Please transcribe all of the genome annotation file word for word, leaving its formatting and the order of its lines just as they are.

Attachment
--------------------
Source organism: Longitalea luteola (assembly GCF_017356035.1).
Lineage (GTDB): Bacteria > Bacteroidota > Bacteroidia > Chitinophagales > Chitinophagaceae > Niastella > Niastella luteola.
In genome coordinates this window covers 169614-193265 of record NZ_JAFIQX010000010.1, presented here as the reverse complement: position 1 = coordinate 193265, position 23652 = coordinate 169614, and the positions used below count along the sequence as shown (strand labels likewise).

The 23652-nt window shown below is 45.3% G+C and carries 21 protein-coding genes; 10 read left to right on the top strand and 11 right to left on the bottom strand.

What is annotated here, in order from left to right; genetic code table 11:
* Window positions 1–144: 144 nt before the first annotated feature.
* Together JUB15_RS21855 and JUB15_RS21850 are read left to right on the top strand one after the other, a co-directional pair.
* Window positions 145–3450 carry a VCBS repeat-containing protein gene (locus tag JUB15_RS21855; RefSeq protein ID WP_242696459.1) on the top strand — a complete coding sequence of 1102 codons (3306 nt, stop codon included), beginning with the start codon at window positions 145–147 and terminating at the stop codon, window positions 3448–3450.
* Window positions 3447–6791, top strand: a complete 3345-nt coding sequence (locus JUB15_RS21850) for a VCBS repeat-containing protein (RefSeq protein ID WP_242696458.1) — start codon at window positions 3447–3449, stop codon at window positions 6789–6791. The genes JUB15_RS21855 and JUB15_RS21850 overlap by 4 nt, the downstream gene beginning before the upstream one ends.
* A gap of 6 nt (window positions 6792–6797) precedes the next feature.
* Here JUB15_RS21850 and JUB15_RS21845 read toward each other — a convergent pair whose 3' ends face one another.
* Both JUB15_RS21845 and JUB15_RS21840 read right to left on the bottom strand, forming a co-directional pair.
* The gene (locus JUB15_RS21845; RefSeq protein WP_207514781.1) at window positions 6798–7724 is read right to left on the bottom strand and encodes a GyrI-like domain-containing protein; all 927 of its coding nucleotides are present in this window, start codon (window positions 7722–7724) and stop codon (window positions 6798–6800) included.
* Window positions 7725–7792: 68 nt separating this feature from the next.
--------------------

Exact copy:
Source organism: Longitalea luteola (assembly GCF_017356035.1).
Lineage (GTDB): Bacteria > Bacteroidota > Bacteroidia > Chitinophagales > Chitinophagaceae > Niastella > Niastella luteola.
In genome coordinates this window covers 169614-193265 of record NZ_JAFIQX010000010.1, presented here as the reverse complement: position 1 = coordinate 193265, position 23652 = coordinate 169614, and the positions used below count along the sequence as shown (strand labels likewise).

The 23652-nt window shown below is 45.3% G+C and carries 21 protein-coding genes; 10 read left to right on the top strand and 11 right to left on the bottom strand.

What is annotated here, in order from left to right; genetic code table 11:
* Window positions 1–144: 144 nt before the first annotated feature.
* Together JUB15_RS21855 and JUB15_RS21850 are read left to right on the top strand one after the other, a co-directional pair.
* Window positions 145–3450 carry a VCBS repeat-containing protein gene (locus tag JUB15_RS21855; RefSeq protein ID WP_242696459.1) on the top strand — a complete coding sequence of 1102 codons (3306 nt, stop codon included), beginning with the start codon at window positions 145–147 and terminating at the stop codon, window positions 3448–3450.
* Window positions 3447–6791, top strand: a complete 3345-nt coding sequence (locus JUB15_RS21850) for a VCBS repeat-containing protein (RefSeq protein ID WP_242696458.1) — start codon at window positions 3447–3449, stop codon at window positions 6789–6791. The genes JUB15_RS21855 and JUB15_RS21850 overlap by 4 nt, the downstream gene beginning before the upstream one ends.
* A gap of 6 nt (window positions 6792–6797) precedes the next feature.
* Here JUB15_RS21850 and JUB15_RS21845 read toward each other — a convergent pair whose 3' ends face one another.
* Both JUB15_RS21845 and JUB15_RS21840 read right to left on the bottom strand, forming a co-directional pair.
* The gene (locus JUB15_RS21845; RefSeq protein WP_207514781.1) at window positions 6798–7724 is read right to left on the bottom strand and encodes a GyrI-like domain-containing protein; all 927 of its coding nucleotides are present in this window, start codon (window positions 7722–7724) and stop codon (window positions 6798–6800) included.
* Window positions 7725–7792: 68 nt separating this feature from the next.